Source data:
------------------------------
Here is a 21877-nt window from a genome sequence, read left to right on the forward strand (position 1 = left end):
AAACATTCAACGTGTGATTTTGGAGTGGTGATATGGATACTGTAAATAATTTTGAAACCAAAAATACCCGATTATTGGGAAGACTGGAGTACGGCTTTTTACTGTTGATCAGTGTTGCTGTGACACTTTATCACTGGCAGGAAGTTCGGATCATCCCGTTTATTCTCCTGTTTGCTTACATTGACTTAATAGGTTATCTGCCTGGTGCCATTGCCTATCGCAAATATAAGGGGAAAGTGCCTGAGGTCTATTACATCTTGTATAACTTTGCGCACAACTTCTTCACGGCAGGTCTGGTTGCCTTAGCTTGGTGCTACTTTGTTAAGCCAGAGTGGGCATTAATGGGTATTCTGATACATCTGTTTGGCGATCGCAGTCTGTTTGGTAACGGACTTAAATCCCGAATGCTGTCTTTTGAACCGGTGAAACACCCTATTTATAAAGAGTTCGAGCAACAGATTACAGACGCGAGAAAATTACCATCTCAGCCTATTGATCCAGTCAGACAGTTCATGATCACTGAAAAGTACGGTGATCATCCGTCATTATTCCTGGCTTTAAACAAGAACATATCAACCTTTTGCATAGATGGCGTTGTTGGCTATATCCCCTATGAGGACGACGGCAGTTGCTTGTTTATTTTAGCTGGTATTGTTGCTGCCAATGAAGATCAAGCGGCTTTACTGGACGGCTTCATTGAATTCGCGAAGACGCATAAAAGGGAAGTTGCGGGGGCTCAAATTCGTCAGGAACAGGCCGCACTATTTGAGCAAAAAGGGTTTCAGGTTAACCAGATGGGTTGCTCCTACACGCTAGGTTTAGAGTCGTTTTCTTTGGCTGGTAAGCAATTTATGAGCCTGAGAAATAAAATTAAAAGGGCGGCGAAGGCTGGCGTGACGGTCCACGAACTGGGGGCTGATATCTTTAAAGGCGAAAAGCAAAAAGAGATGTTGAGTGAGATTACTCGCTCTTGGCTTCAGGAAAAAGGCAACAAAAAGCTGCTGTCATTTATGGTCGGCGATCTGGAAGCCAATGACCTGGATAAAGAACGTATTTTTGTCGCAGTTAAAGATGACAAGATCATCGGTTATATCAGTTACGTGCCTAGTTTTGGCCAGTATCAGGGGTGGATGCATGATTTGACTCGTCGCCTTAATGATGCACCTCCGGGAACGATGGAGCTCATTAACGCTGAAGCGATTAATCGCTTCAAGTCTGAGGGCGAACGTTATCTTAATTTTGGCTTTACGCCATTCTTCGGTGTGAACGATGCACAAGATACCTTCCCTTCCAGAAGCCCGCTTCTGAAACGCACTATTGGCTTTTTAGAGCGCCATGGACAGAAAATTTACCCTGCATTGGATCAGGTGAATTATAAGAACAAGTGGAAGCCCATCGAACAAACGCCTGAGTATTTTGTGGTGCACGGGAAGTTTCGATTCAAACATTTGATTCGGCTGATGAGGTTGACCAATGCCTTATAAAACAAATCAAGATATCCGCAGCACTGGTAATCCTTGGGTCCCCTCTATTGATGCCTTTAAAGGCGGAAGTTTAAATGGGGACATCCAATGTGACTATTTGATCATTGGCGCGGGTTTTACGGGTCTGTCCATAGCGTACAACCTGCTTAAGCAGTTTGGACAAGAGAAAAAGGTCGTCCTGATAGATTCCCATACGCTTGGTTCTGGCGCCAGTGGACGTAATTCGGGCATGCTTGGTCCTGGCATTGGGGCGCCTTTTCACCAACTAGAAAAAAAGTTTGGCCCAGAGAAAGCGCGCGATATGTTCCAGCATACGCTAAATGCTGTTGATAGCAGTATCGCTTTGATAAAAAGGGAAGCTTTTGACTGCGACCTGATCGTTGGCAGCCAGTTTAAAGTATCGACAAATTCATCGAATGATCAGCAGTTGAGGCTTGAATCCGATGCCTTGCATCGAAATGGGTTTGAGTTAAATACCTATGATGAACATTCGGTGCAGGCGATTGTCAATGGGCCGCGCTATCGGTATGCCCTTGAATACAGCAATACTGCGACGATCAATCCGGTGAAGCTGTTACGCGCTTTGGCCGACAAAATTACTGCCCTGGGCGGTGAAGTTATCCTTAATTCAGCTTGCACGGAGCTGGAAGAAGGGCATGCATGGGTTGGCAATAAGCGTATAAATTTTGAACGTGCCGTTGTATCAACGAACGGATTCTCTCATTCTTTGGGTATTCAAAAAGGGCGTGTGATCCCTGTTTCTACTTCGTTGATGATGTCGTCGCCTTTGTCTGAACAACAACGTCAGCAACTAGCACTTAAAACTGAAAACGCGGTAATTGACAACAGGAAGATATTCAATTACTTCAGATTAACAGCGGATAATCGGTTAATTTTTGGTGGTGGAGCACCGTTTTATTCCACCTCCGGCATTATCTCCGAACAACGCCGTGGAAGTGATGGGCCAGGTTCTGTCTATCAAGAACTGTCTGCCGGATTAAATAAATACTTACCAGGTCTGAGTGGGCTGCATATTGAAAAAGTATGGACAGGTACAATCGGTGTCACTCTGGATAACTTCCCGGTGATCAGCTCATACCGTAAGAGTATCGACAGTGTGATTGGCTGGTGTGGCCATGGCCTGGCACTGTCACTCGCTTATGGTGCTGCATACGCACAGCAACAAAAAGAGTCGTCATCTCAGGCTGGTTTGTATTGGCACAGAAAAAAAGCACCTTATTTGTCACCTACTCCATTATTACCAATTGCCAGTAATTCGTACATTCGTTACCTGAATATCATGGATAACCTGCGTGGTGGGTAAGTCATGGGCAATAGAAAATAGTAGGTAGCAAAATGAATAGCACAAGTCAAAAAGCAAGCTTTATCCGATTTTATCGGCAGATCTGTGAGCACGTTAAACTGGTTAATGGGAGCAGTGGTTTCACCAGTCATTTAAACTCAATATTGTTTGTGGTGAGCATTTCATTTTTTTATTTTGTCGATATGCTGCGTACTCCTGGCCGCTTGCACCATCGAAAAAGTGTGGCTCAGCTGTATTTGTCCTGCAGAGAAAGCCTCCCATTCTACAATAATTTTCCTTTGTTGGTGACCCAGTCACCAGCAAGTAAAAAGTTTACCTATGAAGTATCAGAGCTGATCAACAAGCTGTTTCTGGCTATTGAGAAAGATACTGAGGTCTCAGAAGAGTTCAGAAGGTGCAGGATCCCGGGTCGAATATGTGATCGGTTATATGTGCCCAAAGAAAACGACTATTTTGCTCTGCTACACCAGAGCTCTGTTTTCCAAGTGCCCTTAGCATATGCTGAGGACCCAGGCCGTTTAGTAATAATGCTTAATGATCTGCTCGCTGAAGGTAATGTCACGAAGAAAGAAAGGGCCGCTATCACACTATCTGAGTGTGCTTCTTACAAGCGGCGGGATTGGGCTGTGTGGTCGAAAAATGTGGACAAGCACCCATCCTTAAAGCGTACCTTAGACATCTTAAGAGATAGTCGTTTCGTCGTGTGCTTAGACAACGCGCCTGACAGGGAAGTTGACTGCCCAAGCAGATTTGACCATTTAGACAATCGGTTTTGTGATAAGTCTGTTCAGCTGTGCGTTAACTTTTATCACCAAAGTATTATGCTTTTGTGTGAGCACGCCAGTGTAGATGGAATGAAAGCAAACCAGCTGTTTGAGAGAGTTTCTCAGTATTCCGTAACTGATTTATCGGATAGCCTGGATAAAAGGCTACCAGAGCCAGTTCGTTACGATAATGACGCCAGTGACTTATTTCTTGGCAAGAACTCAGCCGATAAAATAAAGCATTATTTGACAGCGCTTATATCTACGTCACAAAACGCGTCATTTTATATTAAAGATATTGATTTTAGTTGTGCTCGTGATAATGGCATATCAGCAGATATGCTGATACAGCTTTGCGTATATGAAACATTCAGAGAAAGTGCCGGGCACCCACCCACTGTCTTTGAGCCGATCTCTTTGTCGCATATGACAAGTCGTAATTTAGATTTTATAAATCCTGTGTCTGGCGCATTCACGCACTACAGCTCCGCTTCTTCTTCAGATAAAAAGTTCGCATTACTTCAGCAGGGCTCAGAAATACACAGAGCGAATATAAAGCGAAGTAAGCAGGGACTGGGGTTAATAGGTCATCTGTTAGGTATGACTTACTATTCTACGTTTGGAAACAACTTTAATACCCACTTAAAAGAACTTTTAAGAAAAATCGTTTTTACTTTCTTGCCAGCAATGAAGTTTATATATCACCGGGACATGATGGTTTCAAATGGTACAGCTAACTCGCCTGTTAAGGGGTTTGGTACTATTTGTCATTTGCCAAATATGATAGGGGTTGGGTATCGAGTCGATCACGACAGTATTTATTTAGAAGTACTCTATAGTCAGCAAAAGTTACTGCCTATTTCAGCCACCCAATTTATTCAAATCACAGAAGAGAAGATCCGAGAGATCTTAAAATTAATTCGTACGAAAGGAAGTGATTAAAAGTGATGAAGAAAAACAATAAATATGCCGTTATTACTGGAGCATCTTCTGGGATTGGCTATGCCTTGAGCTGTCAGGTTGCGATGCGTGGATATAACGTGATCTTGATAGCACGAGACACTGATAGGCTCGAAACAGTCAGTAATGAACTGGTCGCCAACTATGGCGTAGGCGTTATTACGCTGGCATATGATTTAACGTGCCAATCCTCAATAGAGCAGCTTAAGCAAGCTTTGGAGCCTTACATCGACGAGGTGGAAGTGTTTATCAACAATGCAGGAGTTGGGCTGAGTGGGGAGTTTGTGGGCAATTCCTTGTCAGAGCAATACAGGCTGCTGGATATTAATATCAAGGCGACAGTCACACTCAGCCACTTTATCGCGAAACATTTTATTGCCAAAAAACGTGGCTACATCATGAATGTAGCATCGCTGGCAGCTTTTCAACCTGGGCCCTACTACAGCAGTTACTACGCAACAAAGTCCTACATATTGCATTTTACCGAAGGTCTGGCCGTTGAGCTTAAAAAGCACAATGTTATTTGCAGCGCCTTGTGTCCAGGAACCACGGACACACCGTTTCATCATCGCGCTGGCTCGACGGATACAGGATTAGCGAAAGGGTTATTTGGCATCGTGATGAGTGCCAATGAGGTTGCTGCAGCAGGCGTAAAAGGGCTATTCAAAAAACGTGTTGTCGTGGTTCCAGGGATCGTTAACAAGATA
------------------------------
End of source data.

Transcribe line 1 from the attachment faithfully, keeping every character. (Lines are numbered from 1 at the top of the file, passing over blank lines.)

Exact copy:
Here is a 21877-nt window from a genome sequence, read left to right on the forward strand (position 1 = left end):